Yammy and her friends sleep in shifts. They venture out of the house they share only every few days to stock up on food, and have stopped their live webcasts so as not to give away their location.
Together they comprise the band Faiyen, Cold Fire, whose blistering lyrics bashing Thailand’s constitutional monarchy and military government have put them at dangerous odds with the country’s ruling junta.
Like the dozens of other Thai dissidents who have exiled themselves to Laos in recent years for fear of attack or arrest back home, the forced repatriation and disappearance of four fellow Thai activists in recent weeks have left them rattled.
“It’s made us more certain that we are wanted by the Thai government,” Yammy, the stage name of Romchalee Sombulrattanakul, told VOA by phone Saturday.
“We now take turns sleeping so that there is always someone awake around the clock,” she said. “We don’t leave our place unless it’s necessary, only to buy food, and we buy food that can last us for two, three days.”
The added caution follows unconfirmed reports that three Thai activists living in Laos were arrested in Vietnam and tuned over to Thai authorities on May 8, and the forced repatriation of another Thai activist from Malaysia two days later, confirmed by her lawyer.
The woman deported from Malaysia was being held at Bangkok’s central women’s prison and faces charges of sedition and joining a secret organization, her lawyer told VOA Thursday. Thailand’s security czar, Prawit Wongsuwan, told reporters the week before that the government did not have the three who went missing in Vietnam, though rights groups fear the junta may be holding them in secret.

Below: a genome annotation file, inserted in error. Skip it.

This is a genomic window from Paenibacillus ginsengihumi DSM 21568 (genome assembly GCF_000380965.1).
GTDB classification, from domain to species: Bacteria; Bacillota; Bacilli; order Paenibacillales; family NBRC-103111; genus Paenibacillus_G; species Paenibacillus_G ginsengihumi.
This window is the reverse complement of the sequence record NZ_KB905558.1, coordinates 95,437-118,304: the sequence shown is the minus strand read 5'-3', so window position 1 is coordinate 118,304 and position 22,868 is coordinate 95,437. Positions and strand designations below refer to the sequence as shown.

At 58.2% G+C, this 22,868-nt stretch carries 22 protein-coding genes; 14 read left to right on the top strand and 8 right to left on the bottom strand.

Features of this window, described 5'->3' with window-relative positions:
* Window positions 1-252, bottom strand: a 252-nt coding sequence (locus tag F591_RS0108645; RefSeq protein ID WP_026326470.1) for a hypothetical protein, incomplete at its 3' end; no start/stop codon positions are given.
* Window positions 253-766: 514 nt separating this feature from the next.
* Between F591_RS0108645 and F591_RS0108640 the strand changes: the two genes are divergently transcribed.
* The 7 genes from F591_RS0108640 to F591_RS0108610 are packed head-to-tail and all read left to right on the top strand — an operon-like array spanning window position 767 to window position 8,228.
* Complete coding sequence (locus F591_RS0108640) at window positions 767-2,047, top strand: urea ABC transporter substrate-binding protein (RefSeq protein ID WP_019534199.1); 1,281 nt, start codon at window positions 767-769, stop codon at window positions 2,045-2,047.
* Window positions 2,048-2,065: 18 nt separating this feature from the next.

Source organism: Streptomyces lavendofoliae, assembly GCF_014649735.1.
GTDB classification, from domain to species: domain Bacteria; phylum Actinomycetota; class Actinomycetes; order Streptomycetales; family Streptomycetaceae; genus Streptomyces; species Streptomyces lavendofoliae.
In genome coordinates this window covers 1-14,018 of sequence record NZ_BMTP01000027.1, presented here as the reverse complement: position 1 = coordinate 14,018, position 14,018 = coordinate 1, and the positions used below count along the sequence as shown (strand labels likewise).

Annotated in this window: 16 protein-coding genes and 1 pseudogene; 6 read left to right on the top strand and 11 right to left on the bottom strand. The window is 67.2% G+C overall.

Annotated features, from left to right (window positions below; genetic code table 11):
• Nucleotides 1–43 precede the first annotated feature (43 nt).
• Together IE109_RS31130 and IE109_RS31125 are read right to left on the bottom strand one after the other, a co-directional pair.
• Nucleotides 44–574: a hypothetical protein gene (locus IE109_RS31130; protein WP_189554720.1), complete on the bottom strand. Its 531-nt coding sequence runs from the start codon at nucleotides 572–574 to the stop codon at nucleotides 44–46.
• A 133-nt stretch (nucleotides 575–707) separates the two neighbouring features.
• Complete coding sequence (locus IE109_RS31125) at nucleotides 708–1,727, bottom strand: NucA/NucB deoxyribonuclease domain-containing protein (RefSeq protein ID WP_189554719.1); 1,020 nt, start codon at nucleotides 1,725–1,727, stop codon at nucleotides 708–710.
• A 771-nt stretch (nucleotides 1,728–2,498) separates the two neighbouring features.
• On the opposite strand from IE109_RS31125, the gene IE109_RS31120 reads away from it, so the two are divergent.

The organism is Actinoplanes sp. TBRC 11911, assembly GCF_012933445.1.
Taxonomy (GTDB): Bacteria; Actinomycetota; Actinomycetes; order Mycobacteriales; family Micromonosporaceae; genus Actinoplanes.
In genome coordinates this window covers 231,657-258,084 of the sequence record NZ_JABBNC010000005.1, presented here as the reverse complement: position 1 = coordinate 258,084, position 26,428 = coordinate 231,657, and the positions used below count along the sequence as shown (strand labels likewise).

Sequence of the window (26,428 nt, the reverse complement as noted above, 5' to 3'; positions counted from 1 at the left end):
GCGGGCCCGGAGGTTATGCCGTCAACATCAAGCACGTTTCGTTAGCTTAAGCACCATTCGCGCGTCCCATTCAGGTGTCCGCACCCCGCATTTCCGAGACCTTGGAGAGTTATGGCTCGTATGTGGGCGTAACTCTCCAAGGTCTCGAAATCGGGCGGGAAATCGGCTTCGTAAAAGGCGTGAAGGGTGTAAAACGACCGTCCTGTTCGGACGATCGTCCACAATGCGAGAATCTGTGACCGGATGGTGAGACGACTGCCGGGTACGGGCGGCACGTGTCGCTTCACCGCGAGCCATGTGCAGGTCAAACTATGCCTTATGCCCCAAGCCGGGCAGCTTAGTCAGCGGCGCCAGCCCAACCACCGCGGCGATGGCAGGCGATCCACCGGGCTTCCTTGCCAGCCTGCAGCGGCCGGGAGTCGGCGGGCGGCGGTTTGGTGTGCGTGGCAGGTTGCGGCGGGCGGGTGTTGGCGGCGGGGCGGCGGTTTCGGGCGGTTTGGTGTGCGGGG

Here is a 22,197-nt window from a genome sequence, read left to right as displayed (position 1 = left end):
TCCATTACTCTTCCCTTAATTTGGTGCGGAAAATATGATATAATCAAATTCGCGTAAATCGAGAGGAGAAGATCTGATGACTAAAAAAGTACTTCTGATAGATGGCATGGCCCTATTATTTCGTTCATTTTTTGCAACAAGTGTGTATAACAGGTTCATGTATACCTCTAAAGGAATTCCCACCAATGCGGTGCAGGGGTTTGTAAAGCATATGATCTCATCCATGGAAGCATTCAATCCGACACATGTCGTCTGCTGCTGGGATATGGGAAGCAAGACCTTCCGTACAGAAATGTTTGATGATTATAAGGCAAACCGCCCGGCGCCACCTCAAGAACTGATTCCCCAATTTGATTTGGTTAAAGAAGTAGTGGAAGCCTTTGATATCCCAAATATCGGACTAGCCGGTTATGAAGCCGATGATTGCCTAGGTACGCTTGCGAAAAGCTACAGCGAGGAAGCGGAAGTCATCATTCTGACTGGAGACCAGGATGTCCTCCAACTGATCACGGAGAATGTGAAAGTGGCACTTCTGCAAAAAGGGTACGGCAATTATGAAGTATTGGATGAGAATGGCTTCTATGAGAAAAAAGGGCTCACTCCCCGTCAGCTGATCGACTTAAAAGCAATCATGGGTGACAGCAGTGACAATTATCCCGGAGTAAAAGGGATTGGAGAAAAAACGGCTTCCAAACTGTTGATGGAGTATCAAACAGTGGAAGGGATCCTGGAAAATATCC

Dissidents in Laos have been on heightened alert at least since December, when Surachai Danwattananusorn, who ran an online radio show from the country critical of the Thai junta and monarchy, went missing. The following month, two of his colleagues, Chatcharn Buppawan and Kraidej Luelert, turned up dead; their bodies were found in the Mekong River stuffed with concrete.
In a letter addressed to the Thai government in March, a group of U.N. envoys noted that the activists were wanted and all tied to the United Front for Democracy Against Dictatorship (UDD), a political movement affiliated with ousted Prime Minister and junta foe Thaksin Shinawatra. “Given the active arrest warrants and their involvement with the UDD, it is believed Thai officials may be responsible,” they said.
The military has reportedly said it had no information about the bodies.
Spokesmen for the government and police did not reply to multiple requests for comment last week. A spokeswoman for the Ministry of Foreign Affairs said she had no information about the latest cases or any recent efforts to bring wanted dissidents back to Thailand, but added that the government followed all applicable laws and procedures.
But activists and rights groups say the latest repatriation and disappearances may portend more to come and have made dissidents in neighboring countries ever more vigilant.
“The Thai government has stepped up pressure more and more, and it seems that now it has reached the point that neighboring governments surrender,” said Sunai Phasuk, a senior researcher for Human Rights Watch.